A behemoth moves slowly
A Nasdaq.com analysis of Yahoo on April 30 included commentary by Professor of Management John Sullivan. "Yahoo is slow to change and bureaucratic, and that can easily frustrate individuals from startups that are used to doing things quickly, without having to check with HR or legal," Sullivan observed.
Changing fields is hard to do
Professor of Management Sally Baack commented for a May 3 San Francisco Chronicle article about former Hewlett-Packard CEO Carly Fiorina's run for president. "We would never say inexperience is an indicator of success in science. Or in business. So why would we include it in politics?," Baack said. A May 4 ABC7 News report on the same topic included commentary from Assistant Professor of Political Science Jason McDaniel. "We find time and time again people who have business experience may not be very able to transfer that kind of experience -- those kinds of skills don't necessarily transfer to the world of governing and representing people in a democratic fashion."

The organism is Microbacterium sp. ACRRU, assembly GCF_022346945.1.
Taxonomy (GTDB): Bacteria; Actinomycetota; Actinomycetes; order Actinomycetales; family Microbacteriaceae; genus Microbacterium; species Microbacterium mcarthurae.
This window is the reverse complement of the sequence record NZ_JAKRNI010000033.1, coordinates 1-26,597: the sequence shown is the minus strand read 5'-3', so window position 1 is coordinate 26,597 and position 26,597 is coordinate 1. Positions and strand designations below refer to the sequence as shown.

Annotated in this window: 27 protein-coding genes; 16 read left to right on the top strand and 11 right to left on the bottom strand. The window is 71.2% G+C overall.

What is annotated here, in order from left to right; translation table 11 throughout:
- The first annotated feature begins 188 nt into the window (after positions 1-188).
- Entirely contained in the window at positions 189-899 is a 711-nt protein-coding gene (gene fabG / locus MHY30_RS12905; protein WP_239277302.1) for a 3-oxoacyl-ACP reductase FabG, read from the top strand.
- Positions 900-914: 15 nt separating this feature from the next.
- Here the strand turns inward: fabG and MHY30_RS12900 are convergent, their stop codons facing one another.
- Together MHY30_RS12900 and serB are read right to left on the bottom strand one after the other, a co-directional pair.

Kids healthier, some more so
Associate Professor of Health Education Emma Sanchez-Vaznaugh was the lead author of a study that found restrictions on selling junk food in California schools have had a positive effect on childhood obesity, but improvements were better among students attending schools in wealthier neighborhoods, California Healthline reported on May 4. "These findings suggest that CF&B [competitive food and beverage] policies may be crucial interventions to prevent child obesity but the degree of their effectiveness is also likely to depend on influences of socioeconomic resources and other contextual factors within school neighborhoods," Sanchez-Vaznaugh wrote. "But the degree of their effectiveness is also likely to depend on influences of socioeconomic resources and other contextual factors within school neighborhoods." The study was published in the journal JAMA Pediatrics and reported on by the Los Angeles Times.
Tough act to follow
A May 5 Seattle Medium article about newly confirmed U.S. Attorney General Loretta Lynch included insights by Professor of Political Science Robert C. Smith. "It may be unfair to judge her by him [predecessor Eric Holder] but I think that's the way people will assess Lynch. She also only has one-and-a-half years in office, so I don't know if she can do very much," Smith said. "I think black leaders and observers of the Justice Department were very, very pleased with his tenure and will kind of look to him as a base mark by which to judge Lynch. He had a genuine interest in race and civil rights and I think she's a more traditional prosecutor."
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